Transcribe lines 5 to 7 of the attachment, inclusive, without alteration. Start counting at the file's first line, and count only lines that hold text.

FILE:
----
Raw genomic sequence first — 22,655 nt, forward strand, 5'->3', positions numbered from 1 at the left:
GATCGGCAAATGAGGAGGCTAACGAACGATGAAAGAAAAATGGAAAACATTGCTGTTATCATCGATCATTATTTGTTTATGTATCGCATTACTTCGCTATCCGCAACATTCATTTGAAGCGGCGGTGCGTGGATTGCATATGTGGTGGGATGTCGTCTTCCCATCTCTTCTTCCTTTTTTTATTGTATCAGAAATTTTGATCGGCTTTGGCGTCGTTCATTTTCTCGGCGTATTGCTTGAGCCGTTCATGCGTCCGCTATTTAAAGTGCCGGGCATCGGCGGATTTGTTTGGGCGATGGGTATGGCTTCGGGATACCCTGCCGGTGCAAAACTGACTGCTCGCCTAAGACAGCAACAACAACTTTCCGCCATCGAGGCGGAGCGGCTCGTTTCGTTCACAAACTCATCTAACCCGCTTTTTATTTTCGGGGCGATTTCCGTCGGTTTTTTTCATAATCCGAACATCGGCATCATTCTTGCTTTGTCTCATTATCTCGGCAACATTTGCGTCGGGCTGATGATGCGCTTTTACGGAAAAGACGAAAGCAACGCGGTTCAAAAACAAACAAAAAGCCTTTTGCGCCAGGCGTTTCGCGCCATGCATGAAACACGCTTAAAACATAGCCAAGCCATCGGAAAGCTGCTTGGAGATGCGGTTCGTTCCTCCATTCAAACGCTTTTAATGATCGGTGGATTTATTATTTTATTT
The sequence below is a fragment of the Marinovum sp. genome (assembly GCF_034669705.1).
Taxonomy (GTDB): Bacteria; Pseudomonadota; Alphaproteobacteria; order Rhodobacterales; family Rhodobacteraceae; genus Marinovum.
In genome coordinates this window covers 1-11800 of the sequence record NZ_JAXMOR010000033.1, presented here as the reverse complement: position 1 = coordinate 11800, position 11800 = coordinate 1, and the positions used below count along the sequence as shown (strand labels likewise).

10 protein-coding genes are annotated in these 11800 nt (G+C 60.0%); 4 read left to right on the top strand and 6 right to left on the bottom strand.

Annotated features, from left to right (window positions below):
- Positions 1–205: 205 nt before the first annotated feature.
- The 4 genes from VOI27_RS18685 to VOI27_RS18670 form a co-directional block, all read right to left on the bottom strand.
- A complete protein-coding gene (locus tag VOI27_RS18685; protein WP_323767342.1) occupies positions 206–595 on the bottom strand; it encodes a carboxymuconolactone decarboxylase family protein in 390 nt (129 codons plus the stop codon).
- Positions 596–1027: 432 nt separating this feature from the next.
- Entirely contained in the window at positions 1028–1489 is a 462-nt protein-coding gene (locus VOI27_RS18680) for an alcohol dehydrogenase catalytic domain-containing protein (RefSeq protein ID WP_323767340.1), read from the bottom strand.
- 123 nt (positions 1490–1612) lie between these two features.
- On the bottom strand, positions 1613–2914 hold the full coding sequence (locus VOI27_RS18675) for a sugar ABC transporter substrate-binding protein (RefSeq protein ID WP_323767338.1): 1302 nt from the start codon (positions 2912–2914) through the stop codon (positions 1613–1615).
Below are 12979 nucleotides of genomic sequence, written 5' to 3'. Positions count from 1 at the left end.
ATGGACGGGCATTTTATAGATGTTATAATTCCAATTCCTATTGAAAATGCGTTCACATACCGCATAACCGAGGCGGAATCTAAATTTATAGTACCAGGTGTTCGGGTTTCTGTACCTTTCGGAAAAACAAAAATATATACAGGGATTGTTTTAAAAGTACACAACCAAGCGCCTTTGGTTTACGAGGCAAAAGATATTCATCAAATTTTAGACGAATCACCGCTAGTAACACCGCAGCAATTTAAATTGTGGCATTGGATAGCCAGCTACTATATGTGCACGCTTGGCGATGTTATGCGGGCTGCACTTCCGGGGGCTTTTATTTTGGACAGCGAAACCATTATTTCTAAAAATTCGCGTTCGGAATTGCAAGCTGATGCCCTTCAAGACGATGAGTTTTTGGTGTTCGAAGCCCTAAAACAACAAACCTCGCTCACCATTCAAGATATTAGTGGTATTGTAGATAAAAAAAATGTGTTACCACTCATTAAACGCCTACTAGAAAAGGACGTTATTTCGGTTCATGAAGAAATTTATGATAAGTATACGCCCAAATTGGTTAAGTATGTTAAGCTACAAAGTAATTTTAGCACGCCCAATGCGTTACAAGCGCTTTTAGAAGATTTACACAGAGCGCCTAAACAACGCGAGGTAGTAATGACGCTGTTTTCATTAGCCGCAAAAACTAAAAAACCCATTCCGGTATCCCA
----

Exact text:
In genome coordinates this window covers 1-11800 of the sequence record NZ_JAXMOR010000033.1, presented here as the reverse complement: position 1 = coordinate 11800, position 11800 = coordinate 1, and the positions used below count along the sequence as shown (strand labels likewise).

10 protein-coding genes are annotated in these 11800 nt (G+C 60.0%); 4 read left to right on the top strand and 6 right to left on the bottom strand.

Annotated features, from left to right (window positions below):